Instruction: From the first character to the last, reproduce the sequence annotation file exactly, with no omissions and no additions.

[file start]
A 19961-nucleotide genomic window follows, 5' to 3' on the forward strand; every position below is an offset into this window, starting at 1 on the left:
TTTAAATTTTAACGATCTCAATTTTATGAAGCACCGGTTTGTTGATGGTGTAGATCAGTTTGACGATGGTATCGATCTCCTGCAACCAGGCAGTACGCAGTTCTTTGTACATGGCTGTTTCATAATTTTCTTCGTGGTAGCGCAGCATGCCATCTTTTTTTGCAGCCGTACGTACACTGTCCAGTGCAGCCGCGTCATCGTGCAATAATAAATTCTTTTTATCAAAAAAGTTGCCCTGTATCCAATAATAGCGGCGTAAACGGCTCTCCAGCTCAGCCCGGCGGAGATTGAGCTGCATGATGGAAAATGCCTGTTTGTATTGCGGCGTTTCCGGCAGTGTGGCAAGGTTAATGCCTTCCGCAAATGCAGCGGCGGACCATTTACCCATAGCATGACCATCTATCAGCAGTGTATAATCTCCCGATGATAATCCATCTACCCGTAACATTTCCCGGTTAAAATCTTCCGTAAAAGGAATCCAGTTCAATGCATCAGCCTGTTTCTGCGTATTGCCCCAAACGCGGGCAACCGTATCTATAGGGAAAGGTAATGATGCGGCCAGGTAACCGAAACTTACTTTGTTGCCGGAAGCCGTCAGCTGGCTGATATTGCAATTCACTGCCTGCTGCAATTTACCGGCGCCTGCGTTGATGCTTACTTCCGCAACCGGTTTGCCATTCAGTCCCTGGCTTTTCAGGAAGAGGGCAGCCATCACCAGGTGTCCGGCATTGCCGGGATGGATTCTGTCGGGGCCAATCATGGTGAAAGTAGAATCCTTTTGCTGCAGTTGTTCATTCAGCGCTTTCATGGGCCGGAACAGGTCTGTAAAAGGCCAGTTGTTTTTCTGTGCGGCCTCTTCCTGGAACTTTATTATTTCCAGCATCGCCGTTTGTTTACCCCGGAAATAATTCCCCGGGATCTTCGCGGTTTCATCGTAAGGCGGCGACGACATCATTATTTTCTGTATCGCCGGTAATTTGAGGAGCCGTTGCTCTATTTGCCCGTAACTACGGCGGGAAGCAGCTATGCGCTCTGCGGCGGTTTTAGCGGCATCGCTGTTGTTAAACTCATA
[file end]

A 19961-nucleotide genomic window follows, 5' to 3' on the forward strand; every position below is an offset into this window, starting at 1 on the left:
TTTAAATTTTAACGATCTCAATTTTATGAAGCACCGGTTTGTTGATGGTGTAGATCAGTTTGACGATGGTATCGATCTCCTGCAACCAGGCAGTACGCAGTTCTTTGTACATGGCTGTTTCATAATTTTCTTCGTGGTAGCGCAGCATGCCATCTTTTTTTGCAGCCGTACGTACACTGTCCAGTGCAGCCGCGTCATCGTGCAATAATAAATTCTTTTTATCAAAAAAGTTGCCCTGTATCCAATAATAGCGGCGTAAACGGCTCTCCAGCTCAGCCCGGCGGAGATTGAGCTGCATGATGGAAAATGCCTGTTTGTATTGCGGCGTTTCCGGCAGTGTGGCAAGGTTAATGCCTTCCGCAAATGCAGCGGCGGACCATTTACCCATAGCATGACCATCTATCAGCAGTGTATAATCTCCCGATGATAATCCATCTACCCGTAACATTTCCCGGTTAAAATCTTCCGTAAAAGGAATCCAGTTCAATGCATCAGCCTGTTTCTGCGTATTGCCCCAAACGCGGGCAACCGTATCTATAGGGAAAGGTAATGATGCGGCCAGGTAACCGAAACTTACTTTGTTGCCGGAAGCCGTCAGCTGGCTGATATTGCAATTCACTGCCTGCTGCAATTTACCGGCGCCTGCGTTGATGCTTACTTCCGCAACCGGTTTGCCATTCAGTCCCTGGCTTTTCAGGAAGAGGGCAGCCATCACCAGGTGTCCGGCATTGCCGGGATGGATTCTGTCGGGGCCAATCATGGTGAAAGTAGAATCCTTTTGCTGCAGTTGTTCATTCAGCGCTTTCATGGGCCGGAACAGGTCTGTAAAAGGCCAGTTGTTTTTCTGTGCGGCCTCTTCCTGGAACTTTATTATTTCCAGCATCGCCGTTTGTTTACCCCGGAAATAATTCCCCGGGATCTTCGCGGTTTCATCGTAAGGCGGCGACGACATCATTATTTTCTGTATCGCCGGTAATTTGAGGAGCCGTTGCTCTATTTGCCCGTAACTACGGCGGGAAGCAGCTATGCGCTCTGCGGCGGTTTTAGCGGCATCGCTGTTGTTAAACTCATA